Mbappe confirms himself as the star of his generation
Kylian Mbappe will be 23 by the time he plays in Qatar in 2022 and the France forward could be absolutely anything he wants to be by that stage. Age will almost certainly have caught up with Lionel Messi and Ronaldo by then -- you'd imagine Messi might not even be there after his string of international frustration -- and Neymar will be in his 30s, meaning the stage is set for Mbappe to take over as the best in the world.
The Paris Saint-Germain forward is currently so far head of his rivals that he can expect to dominate the 2022 World Cup if he maintains his rate of progress.
Football doesn't come home
Greg Dyke, former chairman of the English Football Association, famously set England the target of winning the World Cup in 2022. His ambition was based around the opening of the National Football Centre at St. George's Park, with England finally having a facility to develop football excellence.
As this summer's tournament has shown, England have improved as a football force and two of their under-age teams have become world champions over the past year. But the senior team's big chance came in Russia and they will do well to get such a good opportunity again in Qatar.
Small isn't necessarily beautiful
One of the joys of Russia 2018 has been the sight of fans from every nation criss-crossing the country and, in the cases of Peru, Argentina and Mexico, seemingly moving en masse from one part of the nation to another.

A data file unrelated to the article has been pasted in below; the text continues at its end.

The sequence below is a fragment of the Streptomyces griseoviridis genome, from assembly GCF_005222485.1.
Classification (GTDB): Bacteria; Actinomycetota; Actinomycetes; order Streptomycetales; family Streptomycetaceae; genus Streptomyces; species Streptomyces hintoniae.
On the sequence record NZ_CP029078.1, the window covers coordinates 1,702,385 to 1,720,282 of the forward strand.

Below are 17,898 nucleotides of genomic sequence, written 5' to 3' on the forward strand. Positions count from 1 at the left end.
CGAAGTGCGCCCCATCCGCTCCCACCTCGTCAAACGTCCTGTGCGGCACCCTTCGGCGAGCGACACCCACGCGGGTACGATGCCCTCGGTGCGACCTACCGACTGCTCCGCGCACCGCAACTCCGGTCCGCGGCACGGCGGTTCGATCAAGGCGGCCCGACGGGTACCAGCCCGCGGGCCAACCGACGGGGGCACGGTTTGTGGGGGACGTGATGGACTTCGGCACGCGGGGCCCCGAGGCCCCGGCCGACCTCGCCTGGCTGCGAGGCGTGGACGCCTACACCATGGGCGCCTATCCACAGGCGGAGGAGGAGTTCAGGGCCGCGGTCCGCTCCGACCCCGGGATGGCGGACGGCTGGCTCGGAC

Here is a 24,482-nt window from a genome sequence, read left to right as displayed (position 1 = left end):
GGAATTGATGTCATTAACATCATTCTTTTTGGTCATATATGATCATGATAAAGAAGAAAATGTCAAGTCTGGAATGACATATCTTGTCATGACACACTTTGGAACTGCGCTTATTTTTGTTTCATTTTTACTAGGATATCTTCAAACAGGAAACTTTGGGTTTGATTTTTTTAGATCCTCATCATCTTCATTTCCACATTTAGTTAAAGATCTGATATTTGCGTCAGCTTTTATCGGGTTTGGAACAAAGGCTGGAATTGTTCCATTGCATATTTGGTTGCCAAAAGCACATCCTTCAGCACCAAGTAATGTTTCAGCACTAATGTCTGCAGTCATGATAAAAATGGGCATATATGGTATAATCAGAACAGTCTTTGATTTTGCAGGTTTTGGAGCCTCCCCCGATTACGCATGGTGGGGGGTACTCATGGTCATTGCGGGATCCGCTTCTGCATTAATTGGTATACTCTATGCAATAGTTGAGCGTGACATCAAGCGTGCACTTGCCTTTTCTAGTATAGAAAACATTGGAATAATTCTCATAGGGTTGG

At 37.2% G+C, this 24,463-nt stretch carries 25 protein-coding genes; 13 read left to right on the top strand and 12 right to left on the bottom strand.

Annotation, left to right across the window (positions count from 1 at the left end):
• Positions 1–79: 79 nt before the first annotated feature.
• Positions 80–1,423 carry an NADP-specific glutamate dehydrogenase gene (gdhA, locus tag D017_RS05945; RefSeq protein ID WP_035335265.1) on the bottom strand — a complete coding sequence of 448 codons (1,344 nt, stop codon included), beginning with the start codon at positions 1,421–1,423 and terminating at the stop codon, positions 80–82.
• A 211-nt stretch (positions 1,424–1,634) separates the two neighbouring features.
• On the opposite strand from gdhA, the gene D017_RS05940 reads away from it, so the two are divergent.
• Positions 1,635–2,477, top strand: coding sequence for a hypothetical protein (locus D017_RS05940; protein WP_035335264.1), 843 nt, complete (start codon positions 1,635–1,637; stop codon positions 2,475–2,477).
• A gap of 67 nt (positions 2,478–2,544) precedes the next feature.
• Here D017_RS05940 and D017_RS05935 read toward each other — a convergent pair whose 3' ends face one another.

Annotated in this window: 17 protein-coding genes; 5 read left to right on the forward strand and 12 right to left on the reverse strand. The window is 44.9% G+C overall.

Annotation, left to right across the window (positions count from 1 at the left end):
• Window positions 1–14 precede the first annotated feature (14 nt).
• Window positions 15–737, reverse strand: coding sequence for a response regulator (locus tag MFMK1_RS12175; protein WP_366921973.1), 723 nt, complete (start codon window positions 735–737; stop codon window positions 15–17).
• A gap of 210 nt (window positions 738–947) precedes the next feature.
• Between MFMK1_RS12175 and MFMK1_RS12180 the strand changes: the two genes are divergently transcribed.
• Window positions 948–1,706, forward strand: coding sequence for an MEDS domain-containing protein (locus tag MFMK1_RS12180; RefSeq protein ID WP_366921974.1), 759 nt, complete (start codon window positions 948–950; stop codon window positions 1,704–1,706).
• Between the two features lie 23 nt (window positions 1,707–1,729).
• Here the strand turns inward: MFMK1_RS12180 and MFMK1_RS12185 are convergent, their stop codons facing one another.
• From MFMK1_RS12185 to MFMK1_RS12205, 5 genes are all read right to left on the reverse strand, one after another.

Qatar will be different, though, with all of the stadiums within a 50-mile radius in the tiny Gulf state. Can Qatar accommodate all of the supporters in such a small space? Will hotel rooms be at such a premium that it becomes a campsite World Cup?
VAR ends controversy
Russia 2018 has shown us that the Video Assistant Referee system (VAR) is here to stay.
Pre-tournament concerns over its introduction at the World Cup, amid fears that it was under-cooked, proved to be wide of the mark, with the system successfully ensuring that the big decisions were called correctly.
But in Russia, it was almost a case of learning on the job, with VAR's remit fairly narrow considering its potential. Just imagine what it will be like in four years' time when it has become part of the fabric of the game. The next iteration of VAR will probably end all controversy by getting every decision right.
Who will win all the awards?
In a super-early look-ahead to the next time, we'll pick our major awards. Germany's Timo Werner will benefit from another qualification cycle to assert himself up front and he'll claim the Golden Boot.
The Golden Glove for best goalkeeper will go to a player from a country that didn't even qualify for Russia 2018: Gianluigi Donnarumma of Italy will claim the crown between the posts.
Best young player will be England's Phil Foden (assuming he can assert himself at a top club, even if it's not Manchester City) as he stakes his claim in the Three Lions' midfield.
Biggest surprise? After Croatia's stunning run to the final in 2018, we reckon Iran will be the shock team to make a deep surge in 2022. The core of their team is still in its late-20s while the likes of Alireza Jahanbakhsh will have another four years to continue his progress. They were unfortunate not to advance from Group B but will pose a genuine threat next time around.
And finally, the nation poised for the biggest collapse, something Germany suffered in 2018? We'll go with France. Even though they just won it all in Moscow, history shows it's always difficult to be a defending champion!